Mission Wisconsin’s founding story
The story behind Mission Wisconsin is one of soil, of service and of roots.
I grew up in a small farming town in Central Wisconsin, the fifth generation of a long line of dairy farmers, land stewards and hard workers. My goal was to take over the family farm, but I also knew I needed to live a little, so I tried college for a hot minute. But higher learning wasn’t for me. I was a kid who needed structure and discipline, and I did what many farm kids do and looked to the military.
Now, if I was going to do it, I was going to be the best, and I enlisted in the Marines and went into field artillery. There, with my brothers and sisters, I learned the true meaning of service and sacrifice, and while I didn’t know it at the time, that knowledge and connection would carry me forward and form the basis of Mission Wisconsin.
After leaving the Marines, I came back to the family farm, but economics are not in the favor of small family farms, so I transitioned from physically shoveling manure to verbally shoveling it in government service and politics. I had the good fortunate to secure a position, through the Wisconsin Department of Veterans Affairs (WDVA), under former Secretary Dan Zimmerman, helping veterans as a statewide field representative. It was there that I realized my beloved state, the Great State of Wisconsin, has so much to offer veterans and their families, and it would be a travesty not to share it with the rest of the world.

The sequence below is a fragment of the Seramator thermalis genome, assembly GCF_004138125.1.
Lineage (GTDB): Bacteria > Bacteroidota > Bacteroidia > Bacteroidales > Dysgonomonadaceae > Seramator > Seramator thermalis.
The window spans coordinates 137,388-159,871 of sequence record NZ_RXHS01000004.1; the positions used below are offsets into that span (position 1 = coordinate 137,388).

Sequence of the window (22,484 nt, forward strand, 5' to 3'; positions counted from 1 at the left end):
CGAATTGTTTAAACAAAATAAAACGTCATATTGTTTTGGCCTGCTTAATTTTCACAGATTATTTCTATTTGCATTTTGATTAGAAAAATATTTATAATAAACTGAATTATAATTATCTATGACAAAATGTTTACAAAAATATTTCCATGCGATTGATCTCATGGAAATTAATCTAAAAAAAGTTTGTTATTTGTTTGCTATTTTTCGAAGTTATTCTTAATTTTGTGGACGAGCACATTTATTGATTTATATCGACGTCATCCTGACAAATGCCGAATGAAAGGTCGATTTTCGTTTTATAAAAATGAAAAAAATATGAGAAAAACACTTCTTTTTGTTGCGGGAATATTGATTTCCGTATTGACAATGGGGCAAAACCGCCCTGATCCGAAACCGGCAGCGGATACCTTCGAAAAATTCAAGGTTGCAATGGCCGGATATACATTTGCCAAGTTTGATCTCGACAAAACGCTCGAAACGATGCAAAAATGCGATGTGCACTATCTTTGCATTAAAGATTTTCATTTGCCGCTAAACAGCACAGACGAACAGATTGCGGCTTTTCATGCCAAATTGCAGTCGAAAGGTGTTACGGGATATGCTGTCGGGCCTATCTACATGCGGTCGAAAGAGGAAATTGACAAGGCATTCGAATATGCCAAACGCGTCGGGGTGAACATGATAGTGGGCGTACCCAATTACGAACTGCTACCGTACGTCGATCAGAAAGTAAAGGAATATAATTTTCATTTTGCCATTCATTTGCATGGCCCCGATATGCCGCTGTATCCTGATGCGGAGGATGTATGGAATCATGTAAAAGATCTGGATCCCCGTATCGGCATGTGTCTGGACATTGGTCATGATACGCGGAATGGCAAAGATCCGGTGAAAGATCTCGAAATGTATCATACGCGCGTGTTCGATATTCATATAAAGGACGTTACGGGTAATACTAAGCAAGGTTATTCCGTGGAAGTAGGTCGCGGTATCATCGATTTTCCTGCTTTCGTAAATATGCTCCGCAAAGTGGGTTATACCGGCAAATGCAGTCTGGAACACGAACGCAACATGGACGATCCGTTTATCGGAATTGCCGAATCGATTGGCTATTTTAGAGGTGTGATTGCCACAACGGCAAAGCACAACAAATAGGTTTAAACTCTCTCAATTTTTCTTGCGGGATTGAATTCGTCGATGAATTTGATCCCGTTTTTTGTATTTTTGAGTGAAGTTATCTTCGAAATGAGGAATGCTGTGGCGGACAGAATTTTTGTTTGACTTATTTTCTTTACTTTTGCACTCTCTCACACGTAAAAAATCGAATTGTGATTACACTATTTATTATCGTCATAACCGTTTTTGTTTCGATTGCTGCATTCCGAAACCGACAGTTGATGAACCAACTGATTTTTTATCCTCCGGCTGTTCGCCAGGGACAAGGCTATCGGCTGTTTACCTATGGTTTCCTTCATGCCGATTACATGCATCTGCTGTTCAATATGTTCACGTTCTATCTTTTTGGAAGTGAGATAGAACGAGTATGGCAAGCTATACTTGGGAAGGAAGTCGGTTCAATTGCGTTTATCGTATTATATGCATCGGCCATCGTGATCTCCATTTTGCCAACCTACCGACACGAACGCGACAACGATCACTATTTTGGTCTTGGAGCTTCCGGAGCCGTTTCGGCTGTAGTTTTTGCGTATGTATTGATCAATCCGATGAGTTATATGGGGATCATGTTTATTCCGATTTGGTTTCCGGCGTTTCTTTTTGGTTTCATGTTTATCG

From WDVA, I transitioned to Wisconsin Economic Development Corporation. Here, I had the privilege of building a globally recognized talent attraction program for veterans with other state agencies. I traveled the world, visiting with servicemen and women and their families on bases, making connections and sharing the gospel of the Great State of Wisconsin.
But government will government, and with a new administration and a global pandemic, funding for the program stopped in 2020. But I had met with 15,000 transitioning service members and their families over the 20 months that the program was going, and I promised those service members and their families that the Great State of Wisconsin would be there for them, just as it has since 1848.
With that promise and commitment to service, Mission Wisconsin was born in July 2020.
Coming in two weeks: What sets Mission Wisconsin apart